Excerpt:

Adel, his wife and five young children live above his car repair shop on a busy thoroughfare between Cairo and the Nile delta. On a recent Friday, with no school, the children were bored. They hung around the shop because playing outside was not an option, with the traffic out front and a railway out the back. Until a year ago Adel and his family lived in the Osdorp neighbourhood of Amsterdam.

"I miss Holland," said 12-year-old Samira, the eldest daughter. In Amsterdam she attended As-Seddieq, an Islamic school that has been at odds with the education inspectors for years. In Egypt she goes to a public school where classes are in Arabic, a language she barely speaks. "It will come with time," said Adel.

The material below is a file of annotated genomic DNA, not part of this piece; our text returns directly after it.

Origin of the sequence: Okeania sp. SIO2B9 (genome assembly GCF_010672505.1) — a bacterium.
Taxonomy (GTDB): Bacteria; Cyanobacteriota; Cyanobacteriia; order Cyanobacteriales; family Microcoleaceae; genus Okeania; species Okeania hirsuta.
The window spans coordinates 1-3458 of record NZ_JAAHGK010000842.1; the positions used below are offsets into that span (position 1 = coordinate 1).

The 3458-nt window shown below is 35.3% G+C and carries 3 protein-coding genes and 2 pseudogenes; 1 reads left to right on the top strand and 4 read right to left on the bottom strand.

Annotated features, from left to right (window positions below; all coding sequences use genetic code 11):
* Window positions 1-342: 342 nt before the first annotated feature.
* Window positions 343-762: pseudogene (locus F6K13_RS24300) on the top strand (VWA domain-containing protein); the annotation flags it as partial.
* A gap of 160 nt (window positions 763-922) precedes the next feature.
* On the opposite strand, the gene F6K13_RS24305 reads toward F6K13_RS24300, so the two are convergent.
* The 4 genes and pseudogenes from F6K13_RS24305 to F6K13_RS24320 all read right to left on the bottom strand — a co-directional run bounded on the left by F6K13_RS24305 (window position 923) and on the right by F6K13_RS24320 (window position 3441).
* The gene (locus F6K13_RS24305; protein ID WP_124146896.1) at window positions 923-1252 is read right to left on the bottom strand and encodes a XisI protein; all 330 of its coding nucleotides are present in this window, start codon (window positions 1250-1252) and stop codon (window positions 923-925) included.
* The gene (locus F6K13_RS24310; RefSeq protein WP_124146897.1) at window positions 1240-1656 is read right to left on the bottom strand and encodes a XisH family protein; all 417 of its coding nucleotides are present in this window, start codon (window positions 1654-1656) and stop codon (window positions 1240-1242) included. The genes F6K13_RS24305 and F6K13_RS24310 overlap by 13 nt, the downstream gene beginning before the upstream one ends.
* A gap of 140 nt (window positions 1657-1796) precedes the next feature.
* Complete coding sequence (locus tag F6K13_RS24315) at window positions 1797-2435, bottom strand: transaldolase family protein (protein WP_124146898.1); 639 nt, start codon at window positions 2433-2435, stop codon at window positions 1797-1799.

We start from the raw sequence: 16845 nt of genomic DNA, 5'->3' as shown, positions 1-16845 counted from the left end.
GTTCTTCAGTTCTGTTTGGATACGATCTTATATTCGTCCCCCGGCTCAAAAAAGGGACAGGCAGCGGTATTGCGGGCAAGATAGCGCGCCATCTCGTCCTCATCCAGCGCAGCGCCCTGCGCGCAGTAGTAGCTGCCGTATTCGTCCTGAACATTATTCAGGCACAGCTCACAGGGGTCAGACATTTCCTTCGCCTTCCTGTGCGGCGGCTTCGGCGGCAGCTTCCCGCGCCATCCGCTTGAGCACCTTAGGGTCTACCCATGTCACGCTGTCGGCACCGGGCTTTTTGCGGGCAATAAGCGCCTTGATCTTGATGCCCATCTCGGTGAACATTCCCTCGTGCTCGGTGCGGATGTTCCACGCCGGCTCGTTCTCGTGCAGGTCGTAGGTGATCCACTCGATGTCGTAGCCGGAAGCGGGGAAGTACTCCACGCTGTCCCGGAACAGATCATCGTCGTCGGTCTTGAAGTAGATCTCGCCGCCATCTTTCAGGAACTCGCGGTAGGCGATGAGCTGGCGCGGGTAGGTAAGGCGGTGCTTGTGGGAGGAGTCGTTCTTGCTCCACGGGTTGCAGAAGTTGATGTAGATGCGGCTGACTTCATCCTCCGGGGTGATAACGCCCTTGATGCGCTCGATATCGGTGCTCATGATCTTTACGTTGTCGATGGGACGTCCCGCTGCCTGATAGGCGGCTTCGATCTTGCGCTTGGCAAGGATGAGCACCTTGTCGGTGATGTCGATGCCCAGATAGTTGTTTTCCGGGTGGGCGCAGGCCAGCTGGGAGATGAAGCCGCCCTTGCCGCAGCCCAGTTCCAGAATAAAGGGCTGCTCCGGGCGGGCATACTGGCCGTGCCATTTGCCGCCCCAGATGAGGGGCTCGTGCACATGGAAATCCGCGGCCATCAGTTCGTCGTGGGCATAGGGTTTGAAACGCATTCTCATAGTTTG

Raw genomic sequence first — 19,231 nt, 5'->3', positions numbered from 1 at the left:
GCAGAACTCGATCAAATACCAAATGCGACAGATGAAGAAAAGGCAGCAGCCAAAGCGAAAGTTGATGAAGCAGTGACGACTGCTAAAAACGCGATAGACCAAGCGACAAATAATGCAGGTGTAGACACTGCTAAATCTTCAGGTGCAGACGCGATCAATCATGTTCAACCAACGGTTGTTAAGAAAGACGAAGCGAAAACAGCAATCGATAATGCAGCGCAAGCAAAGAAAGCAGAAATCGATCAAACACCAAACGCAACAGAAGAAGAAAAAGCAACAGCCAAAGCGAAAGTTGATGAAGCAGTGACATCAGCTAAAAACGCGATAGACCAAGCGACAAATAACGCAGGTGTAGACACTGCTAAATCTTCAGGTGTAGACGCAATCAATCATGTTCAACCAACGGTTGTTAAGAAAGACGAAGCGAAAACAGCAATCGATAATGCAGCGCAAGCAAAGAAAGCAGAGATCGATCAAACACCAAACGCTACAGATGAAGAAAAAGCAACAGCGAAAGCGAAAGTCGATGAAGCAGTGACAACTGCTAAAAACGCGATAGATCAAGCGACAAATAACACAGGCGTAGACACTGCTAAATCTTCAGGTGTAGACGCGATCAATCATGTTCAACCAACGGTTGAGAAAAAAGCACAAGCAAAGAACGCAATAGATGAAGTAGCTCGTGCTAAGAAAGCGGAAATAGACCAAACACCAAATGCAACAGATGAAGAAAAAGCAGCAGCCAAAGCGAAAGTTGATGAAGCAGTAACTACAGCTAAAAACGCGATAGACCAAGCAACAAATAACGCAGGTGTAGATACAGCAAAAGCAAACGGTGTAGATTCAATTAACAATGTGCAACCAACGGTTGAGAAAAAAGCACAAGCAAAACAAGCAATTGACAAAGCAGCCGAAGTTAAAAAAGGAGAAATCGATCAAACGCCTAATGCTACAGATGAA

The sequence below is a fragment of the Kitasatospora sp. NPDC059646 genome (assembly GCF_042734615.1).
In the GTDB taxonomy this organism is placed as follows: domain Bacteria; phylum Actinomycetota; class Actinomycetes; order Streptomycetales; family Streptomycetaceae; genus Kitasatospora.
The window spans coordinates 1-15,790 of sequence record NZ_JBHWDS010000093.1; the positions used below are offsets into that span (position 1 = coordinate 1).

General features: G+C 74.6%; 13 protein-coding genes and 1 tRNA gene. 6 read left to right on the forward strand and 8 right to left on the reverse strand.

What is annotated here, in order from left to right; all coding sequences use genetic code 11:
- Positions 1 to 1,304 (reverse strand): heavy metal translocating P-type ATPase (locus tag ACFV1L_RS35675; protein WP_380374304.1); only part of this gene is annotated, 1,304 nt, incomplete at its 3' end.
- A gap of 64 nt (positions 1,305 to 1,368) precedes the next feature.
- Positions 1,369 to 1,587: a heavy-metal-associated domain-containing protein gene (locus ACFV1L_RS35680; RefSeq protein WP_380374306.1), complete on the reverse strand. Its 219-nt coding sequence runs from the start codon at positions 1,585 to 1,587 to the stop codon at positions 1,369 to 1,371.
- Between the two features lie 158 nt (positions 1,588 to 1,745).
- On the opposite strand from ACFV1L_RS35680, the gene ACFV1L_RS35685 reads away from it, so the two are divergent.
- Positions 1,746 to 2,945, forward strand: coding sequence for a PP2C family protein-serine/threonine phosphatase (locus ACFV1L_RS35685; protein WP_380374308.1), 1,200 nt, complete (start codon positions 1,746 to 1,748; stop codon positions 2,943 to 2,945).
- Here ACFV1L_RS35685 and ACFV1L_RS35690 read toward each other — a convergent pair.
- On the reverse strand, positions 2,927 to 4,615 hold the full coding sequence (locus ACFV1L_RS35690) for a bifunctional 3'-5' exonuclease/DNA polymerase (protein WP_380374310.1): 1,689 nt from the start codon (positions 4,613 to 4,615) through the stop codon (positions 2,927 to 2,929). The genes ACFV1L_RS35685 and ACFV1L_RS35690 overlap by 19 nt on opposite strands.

Adel too would rather have stayed in the Netherlands. "Everything is taken care of there." But he lost the lease on his shawarma restaurant, and he felt hounded by the child protection services. "In the Netherlands you are not allowed to raise your children the way you should."

Quality of education

Last year as many as three hundred Egyptian-Dutch children were moved from Amsterdam to Egypt by their parents. (There are no national statistics.) This is twice as many as Moroccan-Dutch children moving back to Morocco. The numbers have alarmed deputy education minister Sharon Dijkstra who asked the education inspectorate to investigate them. Dijkstra called the trend 'undesirable', because it is an obstacle to integration if the children return to the Netherlands later in life.


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